"Coriolanus", community, theater, and seventeenth-century Commonwealth

Christopher James Fassler, University of Pennsylvania


Perhaps because of its unusually overt political focus, Coriolanus has commonly been used as a test case for one construction or another of Shakespeare's political interests and sympathies. The multiplicity of voices and political opinions given voice and embodiment in the play suggests, however, that the acting company, especially--among the many relationships required to make theater in early modern England--shaped the ideological tendencies apparent in their drama. Making this diversity of voices and perspectives clearer involves not only recognizing and identifying them within a play, but also demonstrating what discursive strands of English social and political rhetoric they belong to and how those discourses shape each other by their juxtaposition in Coriolanus and elsewhere. The discourses of rebellion and tyranny, particularly as they were invoked during and after such disturbances as the Midlands Rising of 1607, help demonstrate that no simple radical-conservative or subversive-orthodox model accounts well for the theater produced from the complex and historically exceptional experiment of early commercial public theater. That experiment was compounded of compromise, collaboration, and negotiation with patrons, audiences, actors, entrepreneurs, artisans, and others and was fraught with the instability and mobility which both threatened and made possible those relationships. The rebellion and threatened tyranny of Coriolanus and contemporary texts exemplify the ease with which theater challenged the basic assumptions of English orthodoxy and the danger posed to a precariously marginal enterprise by the violent social excisions of the tyrant, the rebel, and retributive authority. Thus, Coriolanus helps to show that the productions of early modern theater frequently attempted to delineate differences and conflict, not to encourage class isolation and separation, but precisely to demonstrate the desirability of continued social cohesion and reciprocity.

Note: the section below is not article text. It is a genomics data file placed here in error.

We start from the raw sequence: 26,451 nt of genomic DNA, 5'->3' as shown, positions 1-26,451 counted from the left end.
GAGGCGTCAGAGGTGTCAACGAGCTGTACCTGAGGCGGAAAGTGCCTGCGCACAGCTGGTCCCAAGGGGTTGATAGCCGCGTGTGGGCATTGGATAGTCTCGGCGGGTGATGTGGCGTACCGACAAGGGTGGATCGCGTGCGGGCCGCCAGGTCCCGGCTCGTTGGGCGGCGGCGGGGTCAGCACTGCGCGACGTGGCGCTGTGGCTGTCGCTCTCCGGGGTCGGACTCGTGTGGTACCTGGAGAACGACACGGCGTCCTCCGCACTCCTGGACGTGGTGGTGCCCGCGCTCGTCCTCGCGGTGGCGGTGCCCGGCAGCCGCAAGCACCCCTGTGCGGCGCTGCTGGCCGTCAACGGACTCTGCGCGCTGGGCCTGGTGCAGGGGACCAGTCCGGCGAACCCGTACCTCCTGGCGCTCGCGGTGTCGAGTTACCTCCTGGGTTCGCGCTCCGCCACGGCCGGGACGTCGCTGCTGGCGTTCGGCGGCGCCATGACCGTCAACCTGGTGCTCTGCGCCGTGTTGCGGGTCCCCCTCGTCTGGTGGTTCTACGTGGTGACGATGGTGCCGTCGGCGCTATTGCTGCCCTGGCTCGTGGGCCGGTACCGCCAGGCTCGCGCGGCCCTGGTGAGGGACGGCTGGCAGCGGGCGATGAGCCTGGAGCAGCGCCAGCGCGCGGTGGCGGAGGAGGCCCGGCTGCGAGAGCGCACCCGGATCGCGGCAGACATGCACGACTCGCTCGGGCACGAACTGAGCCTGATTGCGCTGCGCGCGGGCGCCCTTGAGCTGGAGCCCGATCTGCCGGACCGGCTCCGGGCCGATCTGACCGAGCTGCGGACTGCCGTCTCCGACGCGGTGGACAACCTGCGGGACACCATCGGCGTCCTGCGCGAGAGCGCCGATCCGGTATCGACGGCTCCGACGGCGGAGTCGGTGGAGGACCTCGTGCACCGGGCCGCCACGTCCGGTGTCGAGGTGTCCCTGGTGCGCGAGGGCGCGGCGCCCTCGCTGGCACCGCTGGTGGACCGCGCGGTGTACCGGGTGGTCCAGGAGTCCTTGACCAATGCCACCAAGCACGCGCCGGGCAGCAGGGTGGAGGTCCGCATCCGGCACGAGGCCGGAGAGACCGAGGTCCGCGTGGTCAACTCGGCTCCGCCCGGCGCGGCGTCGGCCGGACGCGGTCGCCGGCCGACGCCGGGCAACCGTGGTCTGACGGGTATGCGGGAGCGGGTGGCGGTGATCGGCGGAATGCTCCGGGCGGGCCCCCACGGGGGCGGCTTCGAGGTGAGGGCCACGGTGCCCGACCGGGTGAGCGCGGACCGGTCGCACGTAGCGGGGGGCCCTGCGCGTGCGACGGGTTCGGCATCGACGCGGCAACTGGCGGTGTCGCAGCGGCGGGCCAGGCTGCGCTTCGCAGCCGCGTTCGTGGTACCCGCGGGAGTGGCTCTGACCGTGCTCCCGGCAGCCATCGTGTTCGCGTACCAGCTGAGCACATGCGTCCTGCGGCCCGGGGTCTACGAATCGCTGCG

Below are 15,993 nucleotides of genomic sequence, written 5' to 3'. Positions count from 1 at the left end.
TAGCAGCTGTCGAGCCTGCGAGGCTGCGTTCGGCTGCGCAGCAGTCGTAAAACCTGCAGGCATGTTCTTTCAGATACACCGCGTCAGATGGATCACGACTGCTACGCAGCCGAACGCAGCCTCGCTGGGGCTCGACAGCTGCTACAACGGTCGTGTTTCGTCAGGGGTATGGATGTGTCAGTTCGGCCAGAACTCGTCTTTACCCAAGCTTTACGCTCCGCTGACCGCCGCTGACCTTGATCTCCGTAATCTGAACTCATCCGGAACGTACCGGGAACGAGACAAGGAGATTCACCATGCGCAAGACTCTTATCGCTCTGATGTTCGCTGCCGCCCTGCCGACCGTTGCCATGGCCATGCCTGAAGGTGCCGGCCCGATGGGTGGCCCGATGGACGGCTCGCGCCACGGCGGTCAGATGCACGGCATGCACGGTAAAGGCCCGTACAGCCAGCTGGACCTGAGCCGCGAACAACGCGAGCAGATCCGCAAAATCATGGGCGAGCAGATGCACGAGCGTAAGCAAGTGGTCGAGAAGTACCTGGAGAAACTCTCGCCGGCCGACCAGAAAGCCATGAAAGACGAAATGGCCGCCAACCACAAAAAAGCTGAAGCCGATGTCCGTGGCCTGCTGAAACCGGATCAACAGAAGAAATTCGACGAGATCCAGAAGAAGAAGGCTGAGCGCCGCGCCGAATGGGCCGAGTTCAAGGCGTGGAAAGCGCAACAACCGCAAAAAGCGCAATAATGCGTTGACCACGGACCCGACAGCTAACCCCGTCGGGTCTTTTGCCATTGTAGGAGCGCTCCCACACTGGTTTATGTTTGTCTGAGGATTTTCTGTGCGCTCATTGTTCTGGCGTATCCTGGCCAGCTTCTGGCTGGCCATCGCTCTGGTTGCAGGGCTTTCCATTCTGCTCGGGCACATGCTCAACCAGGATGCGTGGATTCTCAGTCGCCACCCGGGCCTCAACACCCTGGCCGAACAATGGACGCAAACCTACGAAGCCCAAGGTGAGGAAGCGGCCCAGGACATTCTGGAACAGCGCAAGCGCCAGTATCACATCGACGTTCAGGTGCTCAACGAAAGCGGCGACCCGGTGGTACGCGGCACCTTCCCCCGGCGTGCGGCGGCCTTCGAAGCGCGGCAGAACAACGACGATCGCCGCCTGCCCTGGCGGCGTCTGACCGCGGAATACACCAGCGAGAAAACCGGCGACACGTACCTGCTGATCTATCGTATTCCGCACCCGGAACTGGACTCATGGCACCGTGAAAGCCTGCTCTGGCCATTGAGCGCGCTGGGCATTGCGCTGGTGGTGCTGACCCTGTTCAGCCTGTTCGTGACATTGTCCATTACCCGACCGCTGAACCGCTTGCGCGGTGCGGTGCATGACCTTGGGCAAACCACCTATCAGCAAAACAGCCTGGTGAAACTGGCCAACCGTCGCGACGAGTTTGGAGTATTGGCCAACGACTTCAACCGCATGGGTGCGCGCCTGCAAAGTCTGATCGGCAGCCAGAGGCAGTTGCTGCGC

Subject Area

British and Irish literature|Theater|European history

Recommended Citation

Fassler, Christopher James, ""Coriolanus", community, theater, and seventeenth-century Commonwealth" (1992). Dissertations available from ProQuest. AAI9308567.